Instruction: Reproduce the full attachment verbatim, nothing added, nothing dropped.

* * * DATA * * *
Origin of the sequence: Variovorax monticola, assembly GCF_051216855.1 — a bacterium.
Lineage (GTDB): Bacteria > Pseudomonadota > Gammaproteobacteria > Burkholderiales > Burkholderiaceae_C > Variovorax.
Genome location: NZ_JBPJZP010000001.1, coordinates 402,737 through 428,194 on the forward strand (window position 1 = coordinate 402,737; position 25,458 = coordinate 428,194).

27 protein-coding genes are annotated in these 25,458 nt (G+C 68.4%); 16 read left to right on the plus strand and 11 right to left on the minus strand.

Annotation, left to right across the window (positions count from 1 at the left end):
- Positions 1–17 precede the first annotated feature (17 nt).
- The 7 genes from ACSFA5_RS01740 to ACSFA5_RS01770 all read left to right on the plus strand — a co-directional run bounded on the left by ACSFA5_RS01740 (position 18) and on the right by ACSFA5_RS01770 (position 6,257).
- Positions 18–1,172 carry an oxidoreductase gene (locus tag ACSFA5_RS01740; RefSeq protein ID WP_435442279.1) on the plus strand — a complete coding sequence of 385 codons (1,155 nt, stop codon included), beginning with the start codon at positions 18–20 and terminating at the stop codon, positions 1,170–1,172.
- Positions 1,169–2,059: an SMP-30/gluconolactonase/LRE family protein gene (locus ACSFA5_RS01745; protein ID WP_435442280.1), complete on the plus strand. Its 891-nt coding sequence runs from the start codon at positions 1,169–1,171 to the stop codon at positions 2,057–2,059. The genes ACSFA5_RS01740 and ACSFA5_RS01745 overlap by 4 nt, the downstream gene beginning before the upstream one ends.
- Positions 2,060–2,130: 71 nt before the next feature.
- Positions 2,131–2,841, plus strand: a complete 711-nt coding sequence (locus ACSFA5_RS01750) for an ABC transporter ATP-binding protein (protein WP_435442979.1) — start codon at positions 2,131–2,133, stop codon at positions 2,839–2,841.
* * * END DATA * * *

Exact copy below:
Origin of the sequence: Variovorax monticola, assembly GCF_051216855.1 — a bacterium.
Lineage (GTDB): Bacteria > Pseudomonadota > Gammaproteobacteria > Burkholderiales > Burkholderiaceae_C > Variovorax.
Genome location: NZ_JBPJZP010000001.1, coordinates 402,737 through 428,194 on the forward strand (window position 1 = coordinate 402,737; position 25,458 = coordinate 428,194).

27 protein-coding genes are annotated in these 25,458 nt (G+C 68.4%); 16 read left to right on the plus strand and 11 right to left on the minus strand.

Annotation, left to right across the window (positions count from 1 at the left end):
- Positions 1–17 precede the first annotated feature (17 nt).
- The 7 genes from ACSFA5_RS01740 to ACSFA5_RS01770 all read left to right on the plus strand — a co-directional run bounded on the left by ACSFA5_RS01740 (position 18) and on the right by ACSFA5_RS01770 (position 6,257).
- Positions 18–1,172 carry an oxidoreductase gene (locus tag ACSFA5_RS01740; RefSeq protein ID WP_435442279.1) on the plus strand — a complete coding sequence of 385 codons (1,155 nt, stop codon included), beginning with the start codon at positions 18–20 and terminating at the stop codon, positions 1,170–1,172.
- Positions 1,169–2,059: an SMP-30/gluconolactonase/LRE family protein gene (locus ACSFA5_RS01745; protein ID WP_435442280.1), complete on the plus strand. Its 891-nt coding sequence runs from the start codon at positions 1,169–1,171 to the stop codon at positions 2,057–2,059. The genes ACSFA5_RS01740 and ACSFA5_RS01745 overlap by 4 nt, the downstream gene beginning before the upstream one ends.
- Positions 2,060–2,130: 71 nt before the next feature.
- Positions 2,131–2,841, plus strand: a complete 711-nt coding sequence (locus ACSFA5_RS01750) for an ABC transporter ATP-binding protein (protein WP_435442979.1) — start codon at positions 2,131–2,133, stop codon at positions 2,839–2,841.